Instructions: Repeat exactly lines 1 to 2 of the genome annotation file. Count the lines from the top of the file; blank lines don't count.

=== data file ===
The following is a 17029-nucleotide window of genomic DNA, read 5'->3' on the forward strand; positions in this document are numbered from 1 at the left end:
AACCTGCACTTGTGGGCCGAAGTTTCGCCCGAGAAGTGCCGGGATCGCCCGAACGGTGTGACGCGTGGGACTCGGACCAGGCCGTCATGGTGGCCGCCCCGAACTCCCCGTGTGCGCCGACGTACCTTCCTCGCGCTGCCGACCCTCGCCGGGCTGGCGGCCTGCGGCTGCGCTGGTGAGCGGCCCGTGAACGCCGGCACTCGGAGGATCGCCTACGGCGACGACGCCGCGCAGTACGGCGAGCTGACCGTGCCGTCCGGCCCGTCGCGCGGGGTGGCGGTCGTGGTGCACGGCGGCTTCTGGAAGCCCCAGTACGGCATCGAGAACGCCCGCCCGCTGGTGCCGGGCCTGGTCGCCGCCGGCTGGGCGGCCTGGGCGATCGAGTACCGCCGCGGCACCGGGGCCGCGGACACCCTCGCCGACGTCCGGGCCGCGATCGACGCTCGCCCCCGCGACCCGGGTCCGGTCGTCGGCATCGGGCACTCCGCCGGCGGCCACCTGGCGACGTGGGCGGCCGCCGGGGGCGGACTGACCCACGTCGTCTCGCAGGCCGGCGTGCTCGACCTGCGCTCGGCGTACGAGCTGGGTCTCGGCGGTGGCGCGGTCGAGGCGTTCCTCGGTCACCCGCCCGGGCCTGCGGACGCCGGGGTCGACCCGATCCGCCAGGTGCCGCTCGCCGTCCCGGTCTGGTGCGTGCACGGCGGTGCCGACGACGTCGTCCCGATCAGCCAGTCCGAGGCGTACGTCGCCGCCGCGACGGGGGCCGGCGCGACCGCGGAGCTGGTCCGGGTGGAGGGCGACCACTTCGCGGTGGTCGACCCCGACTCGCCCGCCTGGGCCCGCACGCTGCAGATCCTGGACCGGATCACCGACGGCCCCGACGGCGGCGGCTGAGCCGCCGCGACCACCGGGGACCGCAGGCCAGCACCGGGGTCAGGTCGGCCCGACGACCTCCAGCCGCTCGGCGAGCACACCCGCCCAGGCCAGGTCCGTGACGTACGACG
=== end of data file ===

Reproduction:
The following is a 17029-nucleotide window of genomic DNA, read 5'->3' on the forward strand; positions in this document are numbered from 1 at the left end:
AACCTGCACTTGTGGGCCGAAGTTTCGCCCGAGAAGTGCCGGGATCGCCCGAACGGTGTGACGCGTGGGACTCGGACCAGGCCGTCATGGTGGCCGCCCCGAACTCCCCGTGTGCGCCGACGTACCTTCCTCGCGCTGCCGACCCTCGCCGGGCTGGCGGCCTGCGGCTGCGCTGGTGAGCGGCCCGTGAACGCCGGCACTCGGAGGATCGCCTACGGCGACGACGCCGCGCAGTACGGCGAGCTGACCGTGCCGTCCGGCCCGTCGCGCGGGGTGGCGGTCGTGGTGCACGGCGGCTTCTGGAAGCCCCAGTACGGCATCGAGAACGCCCGCCCGCTGGTGCCGGGCCTGGTCGCCGCCGGCTGGGCGGCCTGGGCGATCGAGTACCGCCGCGGCACCGGGGCCGCGGACACCCTCGCCGACGTCCGGGCCGCGATCGACGCTCGCCCCCGCGACCCGGGTCCGGTCGTCGGCATCGGGCACTCCGCCGGCGGCCACCTGGCGACGTGGGCGGCCGCCGGGGGCGGACTGACCCACGTCGTCTCGCAGGCCGGCGTGCTCGACCTGCGCTCGGCGTACGAGCTGGGTCTCGGCGGTGGCGCGGTCGAGGCGTTCCTCGGTCACCCGCCCGGGCCTGCGGACGCCGGGGTCGACCCGATCCGCCAGGTGCCGCTCGCCGTCCCGGTCTGGTGCGTGCACGGCGGTGCCGACGACGTCGTCCCGATCAGCCAGTCCGAGGCGTACGTCGCCGCCGCGACGGGGGCCGGCGCGACCGCGGAGCTGGTCCGGGTGGAGGGCGACCACTTCGCGGTGGTCGACCCCGACTCGCCCGCCTGGGCCCGCACGCTGCAGATCCTGGACCGGATCACCGACGGCCCCGACGGCGGCGGCTGAGCCGCCGCGACCACCGGGGACCGCAGGCCAGCACCGGGGTCAGGTCGGCCCGACGACCTCCAGCCGCTCGGCGAGCACACCCGCCCAGGCCAGGTCCGTGACGTACGACG